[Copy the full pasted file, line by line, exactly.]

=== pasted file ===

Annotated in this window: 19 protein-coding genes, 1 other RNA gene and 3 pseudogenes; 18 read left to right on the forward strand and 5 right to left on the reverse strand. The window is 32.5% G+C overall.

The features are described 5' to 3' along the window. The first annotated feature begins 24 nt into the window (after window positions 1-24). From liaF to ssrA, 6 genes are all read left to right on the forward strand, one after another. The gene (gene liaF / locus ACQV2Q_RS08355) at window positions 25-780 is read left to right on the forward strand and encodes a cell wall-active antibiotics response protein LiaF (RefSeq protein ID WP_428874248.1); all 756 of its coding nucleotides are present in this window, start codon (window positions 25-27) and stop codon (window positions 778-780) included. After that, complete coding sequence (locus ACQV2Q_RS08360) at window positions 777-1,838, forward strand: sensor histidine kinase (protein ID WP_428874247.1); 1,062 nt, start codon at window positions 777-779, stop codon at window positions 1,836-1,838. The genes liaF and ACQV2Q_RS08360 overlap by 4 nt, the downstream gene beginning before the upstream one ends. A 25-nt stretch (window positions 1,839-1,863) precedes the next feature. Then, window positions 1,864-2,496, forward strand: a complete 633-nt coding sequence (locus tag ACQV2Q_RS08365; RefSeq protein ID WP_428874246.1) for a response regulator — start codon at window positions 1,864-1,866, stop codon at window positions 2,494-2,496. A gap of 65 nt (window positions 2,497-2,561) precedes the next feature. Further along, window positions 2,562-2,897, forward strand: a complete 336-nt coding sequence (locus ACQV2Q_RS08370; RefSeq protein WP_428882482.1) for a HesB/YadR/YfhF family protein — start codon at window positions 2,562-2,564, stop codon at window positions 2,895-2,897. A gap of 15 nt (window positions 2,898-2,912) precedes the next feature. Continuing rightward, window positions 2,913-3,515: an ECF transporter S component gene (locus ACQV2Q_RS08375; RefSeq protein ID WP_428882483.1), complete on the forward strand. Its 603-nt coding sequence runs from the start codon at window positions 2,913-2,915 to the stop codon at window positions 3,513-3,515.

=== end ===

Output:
Annotated in this window: 19 protein-coding genes, 1 other RNA gene and 3 pseudogenes; 18 read left to right on the forward strand and 5 right to left on the reverse strand. The window is 32.5% G+C overall.

The features are described 5' to 3' along the window. The first annotated feature begins 24 nt into the window (after window positions 1-24). From liaF to ssrA, 6 genes are all read left to right on the forward strand, one after another. The gene (gene liaF / locus ACQV2Q_RS08355) at window positions 25-780 is read left to right on the forward strand and encodes a cell wall-active antibiotics response protein LiaF (RefSeq protein ID WP_428874248.1); all 756 of its coding nucleotides are present in this window, start codon (window positions 25-27) and stop codon (window positions 778-780) included. After that, complete coding sequence (locus ACQV2Q_RS08360) at window positions 777-1,838, forward strand: sensor histidine kinase (protein ID WP_428874247.1); 1,062 nt, start codon at window positions 777-779, stop codon at window positions 1,836-1,838. The genes liaF and ACQV2Q_RS08360 overlap by 4 nt, the downstream gene beginning before the upstream one ends. A 25-nt stretch (window positions 1,839-1,863) precedes the next feature. Then, window positions 1,864-2,496, forward strand: a complete 633-nt coding sequence (locus tag ACQV2Q_RS08365; RefSeq protein ID WP_428874246.1) for a response regulator — start codon at window positions 1,864-1,866, stop codon at window positions 2,494-2,496. A gap of 65 nt (window positions 2,497-2,561) precedes the next feature. Further along, window positions 2,562-2,897, forward strand: a complete 336-nt coding sequence (locus ACQV2Q_RS08370; RefSeq protein WP_428882482.1) for a HesB/YadR/YfhF family protein — start codon at window positions 2,562-2,564, stop codon at window positions 2,895-2,897. A gap of 15 nt (window positions 2,898-2,912) precedes the next feature. Continuing rightward, window positions 2,913-3,515: an ECF transporter S component gene (locus ACQV2Q_RS08375; RefSeq protein ID WP_428882483.1), complete on the forward strand. Its 603-nt coding sequence runs from the start codon at window positions 2,913-2,915 to the stop codon at window positions 3,513-3,515.